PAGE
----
George R.R. Martin's Doorways

The success of HBO's adaptation of Game of Thrones must be extremely statisfying (both financially and creatively) for author George R.R. Martin.  This isn't the first time he has brought his words to the television screen.  He was a writer on the beloved but short-lived Twilight Zone revival of the 1980s and the cult favorite Beauty and the Beast.  One project that generated a lot of buzz at the time but never came to fruition was Doorways, an alternate-universe-hopping adventure tale.  I recall eagerly anticipating its debut, but never seeing it happen.  Now, the comic book publishing company IDW has released a graphic novel adaptation of the storyline, and it whets the imagination, making me wonder what might have been if a TV series based on Martin's idea ever became a full series.

In a fascinating foreward to the comic, Martin describes the multi-year saga of the show that came so close to happening, from his original pitch through the lengthy development process.  They actually hired a cast and production crew, filmed a pilot episode, and commissioned almost half a dozen scripts, but alas, after much work and effort, it never went further.  Martin lays out all the factors that killed the show before it was fully born.  I only wish he had revealed more about his reaction to the similarly themed science fiction program Sliders that made it to air and managed to become a relatively successful series.  Martin just gives it a perfunctory mention, but I wonder if one of the primary reasons Doorways never got the greenlight was because Sliders beat it to the punch.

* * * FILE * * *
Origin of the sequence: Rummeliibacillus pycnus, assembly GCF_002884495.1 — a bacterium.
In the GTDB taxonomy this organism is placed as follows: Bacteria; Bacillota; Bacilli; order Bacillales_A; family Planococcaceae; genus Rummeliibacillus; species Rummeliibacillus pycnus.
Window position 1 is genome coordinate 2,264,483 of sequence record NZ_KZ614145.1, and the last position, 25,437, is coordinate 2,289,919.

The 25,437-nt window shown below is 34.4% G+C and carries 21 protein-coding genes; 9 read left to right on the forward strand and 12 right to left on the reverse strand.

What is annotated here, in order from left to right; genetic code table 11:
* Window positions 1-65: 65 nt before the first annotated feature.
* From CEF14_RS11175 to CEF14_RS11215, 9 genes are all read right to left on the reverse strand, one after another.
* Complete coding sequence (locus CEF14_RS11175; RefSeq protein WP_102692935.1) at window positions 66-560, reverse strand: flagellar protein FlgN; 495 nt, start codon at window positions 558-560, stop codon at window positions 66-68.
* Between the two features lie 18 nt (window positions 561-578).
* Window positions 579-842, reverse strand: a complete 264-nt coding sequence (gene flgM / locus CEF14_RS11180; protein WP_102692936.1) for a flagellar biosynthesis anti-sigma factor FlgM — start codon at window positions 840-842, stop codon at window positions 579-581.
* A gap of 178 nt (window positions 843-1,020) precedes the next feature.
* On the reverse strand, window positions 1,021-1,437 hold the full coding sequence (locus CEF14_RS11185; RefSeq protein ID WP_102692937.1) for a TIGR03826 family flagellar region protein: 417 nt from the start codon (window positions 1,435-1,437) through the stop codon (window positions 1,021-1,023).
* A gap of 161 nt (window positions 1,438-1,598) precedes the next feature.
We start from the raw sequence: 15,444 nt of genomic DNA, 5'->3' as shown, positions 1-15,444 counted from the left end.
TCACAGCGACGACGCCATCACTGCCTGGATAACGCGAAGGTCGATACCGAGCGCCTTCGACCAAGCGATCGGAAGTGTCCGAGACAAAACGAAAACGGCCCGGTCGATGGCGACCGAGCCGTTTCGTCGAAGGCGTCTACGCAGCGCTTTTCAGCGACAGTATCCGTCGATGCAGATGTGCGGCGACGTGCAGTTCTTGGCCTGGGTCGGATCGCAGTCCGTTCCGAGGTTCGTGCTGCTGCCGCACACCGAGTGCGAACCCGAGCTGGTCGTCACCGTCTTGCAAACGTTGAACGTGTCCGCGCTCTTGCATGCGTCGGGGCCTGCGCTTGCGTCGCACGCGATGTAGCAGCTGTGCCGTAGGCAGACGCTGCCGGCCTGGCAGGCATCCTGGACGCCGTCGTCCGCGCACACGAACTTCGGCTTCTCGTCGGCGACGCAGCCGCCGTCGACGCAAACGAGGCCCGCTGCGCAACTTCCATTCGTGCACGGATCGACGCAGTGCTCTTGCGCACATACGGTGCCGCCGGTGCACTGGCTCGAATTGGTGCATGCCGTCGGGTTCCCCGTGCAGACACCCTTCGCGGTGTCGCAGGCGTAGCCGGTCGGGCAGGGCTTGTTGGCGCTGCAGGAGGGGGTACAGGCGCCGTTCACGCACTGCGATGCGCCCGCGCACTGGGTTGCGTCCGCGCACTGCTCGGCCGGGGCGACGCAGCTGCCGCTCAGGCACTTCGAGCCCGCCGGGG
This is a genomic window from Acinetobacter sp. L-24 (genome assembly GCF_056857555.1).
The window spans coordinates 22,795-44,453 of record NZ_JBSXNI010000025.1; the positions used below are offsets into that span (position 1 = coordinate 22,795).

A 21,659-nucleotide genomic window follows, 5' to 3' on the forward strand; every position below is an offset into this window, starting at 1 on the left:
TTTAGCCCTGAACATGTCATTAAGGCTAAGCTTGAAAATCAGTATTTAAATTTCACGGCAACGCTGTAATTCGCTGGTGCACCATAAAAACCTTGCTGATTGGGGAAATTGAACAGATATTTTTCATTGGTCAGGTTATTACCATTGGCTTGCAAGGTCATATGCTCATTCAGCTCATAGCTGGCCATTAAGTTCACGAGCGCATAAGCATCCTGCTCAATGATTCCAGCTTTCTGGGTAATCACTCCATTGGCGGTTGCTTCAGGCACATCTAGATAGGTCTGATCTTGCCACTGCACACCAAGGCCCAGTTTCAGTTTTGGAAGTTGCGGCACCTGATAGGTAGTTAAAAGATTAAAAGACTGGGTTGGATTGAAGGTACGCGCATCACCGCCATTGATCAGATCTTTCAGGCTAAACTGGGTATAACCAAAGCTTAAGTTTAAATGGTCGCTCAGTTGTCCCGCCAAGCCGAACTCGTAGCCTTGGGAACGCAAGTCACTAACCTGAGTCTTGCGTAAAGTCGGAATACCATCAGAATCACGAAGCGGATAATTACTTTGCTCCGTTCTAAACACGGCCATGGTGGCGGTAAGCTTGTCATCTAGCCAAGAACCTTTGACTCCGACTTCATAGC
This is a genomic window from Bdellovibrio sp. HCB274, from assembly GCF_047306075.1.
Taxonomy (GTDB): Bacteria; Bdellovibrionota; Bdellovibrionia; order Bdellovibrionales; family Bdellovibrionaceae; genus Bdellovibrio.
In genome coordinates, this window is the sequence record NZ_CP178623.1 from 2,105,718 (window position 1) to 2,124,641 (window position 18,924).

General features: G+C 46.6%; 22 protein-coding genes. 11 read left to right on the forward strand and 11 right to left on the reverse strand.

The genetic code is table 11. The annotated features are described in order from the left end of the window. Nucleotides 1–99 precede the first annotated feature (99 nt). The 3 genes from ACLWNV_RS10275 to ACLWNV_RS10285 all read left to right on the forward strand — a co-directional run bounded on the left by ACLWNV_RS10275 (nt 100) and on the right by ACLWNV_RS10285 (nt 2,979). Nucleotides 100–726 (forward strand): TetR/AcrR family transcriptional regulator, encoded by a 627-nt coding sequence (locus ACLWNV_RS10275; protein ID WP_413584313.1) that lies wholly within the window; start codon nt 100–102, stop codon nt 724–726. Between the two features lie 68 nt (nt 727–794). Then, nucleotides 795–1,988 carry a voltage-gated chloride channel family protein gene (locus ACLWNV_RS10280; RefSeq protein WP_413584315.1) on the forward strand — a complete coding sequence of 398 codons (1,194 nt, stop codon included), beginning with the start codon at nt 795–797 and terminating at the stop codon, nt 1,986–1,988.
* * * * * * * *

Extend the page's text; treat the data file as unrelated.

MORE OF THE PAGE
Whatever the case may be for Doorways' misfortune, seeing the tale in comic book form is a great treat.  Martin's awesome writing and knack for characterization shine through on every page.  He has a great sense of humor and good grasp of dramatic timing and action plotting.  The artwork by Stefano Martino is another plus.  I'm sure the comic form does more justice to Martin's words than the live action pilot which was hamstrung by the limitations of television production economics.

 The story does have some weaknesses, at least as it is presented on the comics page.  The dialogue of Cat, the "feral slave girl fleeing her alien masters," is distracting and never really works for me, and there were moments when Dr. Thomas Mason's quick acceptance of the farfetched situations seemed too jarring and unbelievable.  Nevertheless, overall, the premise worked and I could absolutely visualize a television series based on the material.

The concept of heroes travelling from one alternate universe to another seems ripe for limitless stories full of excitement and wow-moments.  It's a shame Doorways never made it.  Yet, with Game of Thrones turning out to be such a hit, maybe HBO or other networks might take a second look at Martin's failed project and give it a second chance someday.

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